In order for an improvement to qualify for an EEM it must be deemed "cost-effective" (except in the case of some DVA loans). This means two things. The monthly savings on your utility bills that are generated by the improvement must be greater than the added monthly cost of the energy mortgage; and over the lifetime of the improvement, your total savings must be greater than your total costs—including maintainance costs—by at least one dollar. Cost-effectiveness is determined by the energy rating.
In some cases, an improvement that is not found to be cost-effective may be financed if all your improvements as a package pass the cost/savings test.
Getting the Loan
Once you have a home energy rating, or some other acceptable documentation, and you know what improvements you want, you're ready to apply for your loan. An energy mortgage cannot be added after the loan is granted, so be sure to apply for the EEM and your mortgage at the same time.
The process of getting an EEM is fairly straight-forward. But understanding the details, requirements, and benefits of the many different types of loans is not. At the application stage (if not before) you may want to see if there's someone in your area who can help you facilitate the process. Many HERS providers act as facilitators themselves, or can point you toward someone else who can do the job. A facilitator handles the nitty gritty details, making sure all your papers are filed on time, and easing the work for both you and your lender.
If there is not a facilitator near you, you will have to do a little extra work to make sure you have all of the up-to-date information on the different types of loans, the benefits, and the requirements for your area. The EEM industry is rapidly growing and changing, and there are many local variations to the loans. For advice, contact one or more of the organizations listed at the end of this chapter.
Doing the Work
After the loan goes through there is a limited amount of time for the energy improvements to be made, usually between 90 and 180 days depending on who is securing the loan. Money for the improvements is held by the bank in an escrow holdback account until the remodel is complete. Then it is paid to the contractor or homeowner. Since the improvements are already chosen when the loan application is made, and a contractor may be found before the loan is granted, 90 days is usually more than enough time to complete a retrofit. Most contractors will finish the job before receiving payment, so the escrow holdback does not create any problems.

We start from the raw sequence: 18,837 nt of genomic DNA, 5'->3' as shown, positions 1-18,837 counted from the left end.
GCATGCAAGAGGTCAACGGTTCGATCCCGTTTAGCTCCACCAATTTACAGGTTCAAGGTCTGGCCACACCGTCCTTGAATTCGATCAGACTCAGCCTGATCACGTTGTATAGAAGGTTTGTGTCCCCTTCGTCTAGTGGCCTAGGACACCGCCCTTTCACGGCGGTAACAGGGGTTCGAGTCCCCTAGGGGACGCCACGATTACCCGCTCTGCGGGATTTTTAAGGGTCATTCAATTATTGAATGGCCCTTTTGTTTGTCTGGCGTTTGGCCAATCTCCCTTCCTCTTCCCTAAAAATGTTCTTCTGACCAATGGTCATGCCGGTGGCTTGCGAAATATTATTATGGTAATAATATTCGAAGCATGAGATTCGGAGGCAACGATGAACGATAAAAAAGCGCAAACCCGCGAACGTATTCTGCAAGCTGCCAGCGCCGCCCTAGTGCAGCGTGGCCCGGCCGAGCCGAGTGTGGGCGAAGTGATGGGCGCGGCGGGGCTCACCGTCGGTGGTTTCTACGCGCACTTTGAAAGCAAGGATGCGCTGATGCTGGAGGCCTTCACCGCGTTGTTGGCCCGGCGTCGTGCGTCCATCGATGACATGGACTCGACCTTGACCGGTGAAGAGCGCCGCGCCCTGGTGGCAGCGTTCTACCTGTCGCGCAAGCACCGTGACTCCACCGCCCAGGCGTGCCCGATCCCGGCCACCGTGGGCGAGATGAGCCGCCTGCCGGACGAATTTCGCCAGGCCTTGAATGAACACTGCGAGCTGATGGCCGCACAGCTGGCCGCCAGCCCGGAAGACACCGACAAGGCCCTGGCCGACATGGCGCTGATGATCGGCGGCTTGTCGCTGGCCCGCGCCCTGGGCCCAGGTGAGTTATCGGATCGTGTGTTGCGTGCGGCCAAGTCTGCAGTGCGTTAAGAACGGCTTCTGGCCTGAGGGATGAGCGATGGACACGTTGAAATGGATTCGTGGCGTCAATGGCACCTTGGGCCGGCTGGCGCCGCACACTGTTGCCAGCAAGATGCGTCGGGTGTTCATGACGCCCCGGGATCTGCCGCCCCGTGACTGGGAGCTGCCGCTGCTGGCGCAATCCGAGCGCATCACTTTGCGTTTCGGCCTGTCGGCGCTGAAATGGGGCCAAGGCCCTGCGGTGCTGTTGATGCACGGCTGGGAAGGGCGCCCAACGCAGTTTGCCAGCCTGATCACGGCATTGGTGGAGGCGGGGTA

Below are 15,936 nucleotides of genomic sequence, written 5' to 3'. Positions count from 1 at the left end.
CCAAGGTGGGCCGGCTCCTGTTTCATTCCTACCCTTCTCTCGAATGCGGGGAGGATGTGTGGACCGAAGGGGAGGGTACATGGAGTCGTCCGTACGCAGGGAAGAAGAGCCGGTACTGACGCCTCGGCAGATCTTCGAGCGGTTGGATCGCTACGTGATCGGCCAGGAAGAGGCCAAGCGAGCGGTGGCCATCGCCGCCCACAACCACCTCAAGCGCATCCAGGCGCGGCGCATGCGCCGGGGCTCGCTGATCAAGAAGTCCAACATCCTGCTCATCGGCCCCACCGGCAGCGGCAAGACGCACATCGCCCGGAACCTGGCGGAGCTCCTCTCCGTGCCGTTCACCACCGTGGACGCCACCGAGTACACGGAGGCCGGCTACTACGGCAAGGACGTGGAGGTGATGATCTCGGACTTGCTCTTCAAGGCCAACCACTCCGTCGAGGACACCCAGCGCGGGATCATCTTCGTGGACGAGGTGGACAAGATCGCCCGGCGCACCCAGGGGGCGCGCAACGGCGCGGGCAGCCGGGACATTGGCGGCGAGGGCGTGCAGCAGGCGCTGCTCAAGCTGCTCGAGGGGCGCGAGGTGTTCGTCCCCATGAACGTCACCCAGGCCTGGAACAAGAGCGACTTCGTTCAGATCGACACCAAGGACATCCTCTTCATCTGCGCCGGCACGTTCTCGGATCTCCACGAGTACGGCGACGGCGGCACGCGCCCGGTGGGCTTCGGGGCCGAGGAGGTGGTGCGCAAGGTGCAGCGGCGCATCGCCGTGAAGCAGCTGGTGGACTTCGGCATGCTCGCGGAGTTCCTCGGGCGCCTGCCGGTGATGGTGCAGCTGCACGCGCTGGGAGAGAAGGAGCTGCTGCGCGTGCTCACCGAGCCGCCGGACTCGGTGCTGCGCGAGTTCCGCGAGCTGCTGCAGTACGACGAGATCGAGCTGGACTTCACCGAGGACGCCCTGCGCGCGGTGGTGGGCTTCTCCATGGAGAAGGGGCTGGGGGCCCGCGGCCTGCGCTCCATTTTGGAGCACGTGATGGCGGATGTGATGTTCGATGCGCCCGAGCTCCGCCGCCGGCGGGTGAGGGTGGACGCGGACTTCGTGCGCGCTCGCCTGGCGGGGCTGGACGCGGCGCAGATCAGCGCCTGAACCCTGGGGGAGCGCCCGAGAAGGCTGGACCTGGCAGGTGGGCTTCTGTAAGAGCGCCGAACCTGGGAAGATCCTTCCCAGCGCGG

Home improvement loans traditionally require that 150% of the estimated cost of the remodel be set aside by the bank in an escrow holdback account. This guards against cost overruns, but can be an inconvenience. But with most energy improvement mortgages only 100%, the actual projected cost of the remodel, is held back.
If you decide to do the work yourself, make sure you leave enough time to complete the project in the designated time frame. In the case of do-it-yourself remodels, the underwriter may only grant an energy loan for the cost of materials.
Steps to an EEM
- Tell your lender you want an EEM when you apply for a mortgage.
- Have a HERS rating or other energy audit done on your house.
- Decide which cost-effective improvments you want and contract with a remodeler.
- The lender gets the rating certificate and puts extra funds into an escrow holdback account.
- When the loan closes, upgrades are installed and the holdback funds are released.
Excerpted with permission from No-Regrets Remodeling by Home Energy (1997)